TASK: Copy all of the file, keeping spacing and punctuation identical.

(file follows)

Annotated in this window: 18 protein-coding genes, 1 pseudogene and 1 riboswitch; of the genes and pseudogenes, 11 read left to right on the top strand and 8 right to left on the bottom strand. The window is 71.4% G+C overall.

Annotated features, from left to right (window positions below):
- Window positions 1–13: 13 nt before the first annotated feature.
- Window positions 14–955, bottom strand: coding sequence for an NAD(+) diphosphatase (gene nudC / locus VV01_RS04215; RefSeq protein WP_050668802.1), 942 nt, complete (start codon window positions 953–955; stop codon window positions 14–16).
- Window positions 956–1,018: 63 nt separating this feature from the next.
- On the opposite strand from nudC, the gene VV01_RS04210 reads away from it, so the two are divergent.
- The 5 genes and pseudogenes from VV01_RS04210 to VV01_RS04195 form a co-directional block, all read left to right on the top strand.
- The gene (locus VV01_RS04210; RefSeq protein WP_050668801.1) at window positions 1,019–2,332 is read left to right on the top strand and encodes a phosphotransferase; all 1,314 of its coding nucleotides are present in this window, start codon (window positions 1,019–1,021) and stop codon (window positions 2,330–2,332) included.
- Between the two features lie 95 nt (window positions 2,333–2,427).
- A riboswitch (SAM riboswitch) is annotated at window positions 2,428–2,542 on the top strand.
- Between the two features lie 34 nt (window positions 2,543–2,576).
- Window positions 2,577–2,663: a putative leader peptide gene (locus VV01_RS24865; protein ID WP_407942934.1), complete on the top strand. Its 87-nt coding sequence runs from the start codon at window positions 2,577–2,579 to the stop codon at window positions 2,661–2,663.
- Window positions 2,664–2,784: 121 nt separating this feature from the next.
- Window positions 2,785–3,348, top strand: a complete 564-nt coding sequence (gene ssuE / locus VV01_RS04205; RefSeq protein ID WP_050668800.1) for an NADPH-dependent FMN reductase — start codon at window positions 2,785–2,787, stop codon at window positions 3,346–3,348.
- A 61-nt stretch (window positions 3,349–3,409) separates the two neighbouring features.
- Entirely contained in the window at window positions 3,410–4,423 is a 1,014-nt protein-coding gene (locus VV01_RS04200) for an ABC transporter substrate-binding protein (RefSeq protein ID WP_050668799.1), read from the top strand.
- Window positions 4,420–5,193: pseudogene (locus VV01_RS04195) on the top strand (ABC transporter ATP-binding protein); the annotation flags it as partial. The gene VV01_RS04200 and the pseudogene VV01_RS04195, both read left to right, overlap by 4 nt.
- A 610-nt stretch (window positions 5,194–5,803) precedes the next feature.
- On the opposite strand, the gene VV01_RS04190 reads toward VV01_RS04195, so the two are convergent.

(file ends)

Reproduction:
Annotated in this window: 18 protein-coding genes, 1 pseudogene and 1 riboswitch; of the genes and pseudogenes, 11 read left to right on the top strand and 8 right to left on the bottom strand. The window is 71.4% G+C overall.

Annotated features, from left to right (window positions below):
- Window positions 1–13: 13 nt before the first annotated feature.
- Window positions 14–955, bottom strand: coding sequence for an NAD(+) diphosphatase (gene nudC / locus VV01_RS04215; RefSeq protein WP_050668802.1), 942 nt, complete (start codon window positions 953–955; stop codon window positions 14–16).
- Window positions 956–1,018: 63 nt separating this feature from the next.
- On the opposite strand from nudC, the gene VV01_RS04210 reads away from it, so the two are divergent.
- The 5 genes and pseudogenes from VV01_RS04210 to VV01_RS04195 form a co-directional block, all read left to right on the top strand.
- The gene (locus VV01_RS04210; RefSeq protein WP_050668801.1) at window positions 1,019–2,332 is read left to right on the top strand and encodes a phosphotransferase; all 1,314 of its coding nucleotides are present in this window, start codon (window positions 1,019–1,021) and stop codon (window positions 2,330–2,332) included.
- Between the two features lie 95 nt (window positions 2,333–2,427).
- A riboswitch (SAM riboswitch) is annotated at window positions 2,428–2,542 on the top strand.
- Between the two features lie 34 nt (window positions 2,543–2,576).
- Window positions 2,577–2,663: a putative leader peptide gene (locus VV01_RS24865; protein ID WP_407942934.1), complete on the top strand. Its 87-nt coding sequence runs from the start codon at window positions 2,577–2,579 to the stop codon at window positions 2,661–2,663.
- Window positions 2,664–2,784: 121 nt separating this feature from the next.
- Window positions 2,785–3,348, top strand: a complete 564-nt coding sequence (gene ssuE / locus VV01_RS04205; RefSeq protein ID WP_050668800.1) for an NADPH-dependent FMN reductase — start codon at window positions 2,785–2,787, stop codon at window positions 3,346–3,348.
- A 61-nt stretch (window positions 3,349–3,409) separates the two neighbouring features.
- Entirely contained in the window at window positions 3,410–4,423 is a 1,014-nt protein-coding gene (locus VV01_RS04200) for an ABC transporter substrate-binding protein (RefSeq protein ID WP_050668799.1), read from the top strand.
- Window positions 4,420–5,193: pseudogene (locus VV01_RS04195) on the top strand (ABC transporter ATP-binding protein); the annotation flags it as partial. The gene VV01_RS04200 and the pseudogene VV01_RS04195, both read left to right, overlap by 4 nt.
- A 610-nt stretch (window positions 5,194–5,803) precedes the next feature.
- On the opposite strand, the gene VV01_RS04190 reads toward VV01_RS04195, so the two are convergent.